Conservation buffers work to slow down erosion and stop the spread of nutrients and chemical runoff from the farm to surrounding ecosystems. You can plant these strips with native plants to create habitat space for beneficial species, and you’ll promote biodiversity both in the soil and above it for healthier land in the long run.
4. Experiment with Silvopasture
Go one step further with livestock on your property by incorporating them into a silvopasture management system. This is the process of keeping grazing animals within a managed woodlot or orchard for the benefit of both.
Farmers get the benefit of managing a profitable tree operation, and the animals enjoy the shade, wind protection, and diversified diet that natural foraging allows them. Over the long run, a well-managed silvopasture builds up soil and reduces energy and expense for feeding your livestock. Continual grazing also keeps brushy growth down so the woods stay more pleasant for people to walk in.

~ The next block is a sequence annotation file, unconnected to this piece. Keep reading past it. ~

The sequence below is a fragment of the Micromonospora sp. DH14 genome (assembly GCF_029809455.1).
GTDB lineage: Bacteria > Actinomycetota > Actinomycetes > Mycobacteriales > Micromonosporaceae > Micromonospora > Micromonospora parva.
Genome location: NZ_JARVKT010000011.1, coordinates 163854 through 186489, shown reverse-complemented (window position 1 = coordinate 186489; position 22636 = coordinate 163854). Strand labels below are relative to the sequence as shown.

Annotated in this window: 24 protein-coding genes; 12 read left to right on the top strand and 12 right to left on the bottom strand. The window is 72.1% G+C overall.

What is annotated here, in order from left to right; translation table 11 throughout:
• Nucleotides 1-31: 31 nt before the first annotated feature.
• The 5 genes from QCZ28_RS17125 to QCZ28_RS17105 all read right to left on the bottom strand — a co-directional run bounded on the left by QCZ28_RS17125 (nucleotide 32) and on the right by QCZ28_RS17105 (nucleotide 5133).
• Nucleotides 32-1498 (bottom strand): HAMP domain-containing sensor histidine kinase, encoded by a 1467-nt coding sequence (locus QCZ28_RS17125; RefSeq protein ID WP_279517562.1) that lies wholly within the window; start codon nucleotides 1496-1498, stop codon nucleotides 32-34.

On my own property, I frequently graze my American Guinea hogs under apple and nut trees. This heritage pig breed thrives on pasture and makes quick work of any windfalls from the orchard. Others create silvopasture by planting perennial ryegrass within their woods to support a herd of goats.
5. Build Soil with Biochar
Wildfires are a natural ecological process, and you can reap the rewards for soil health on your property by making and using biochar.
This natural soil amendment has been used for thousands of years in the Amazon. It can enhance crop yields, enrich the soil, and improve water retention by increasing the ground’s carbon content and creating habitat space for beneficial microorganisms.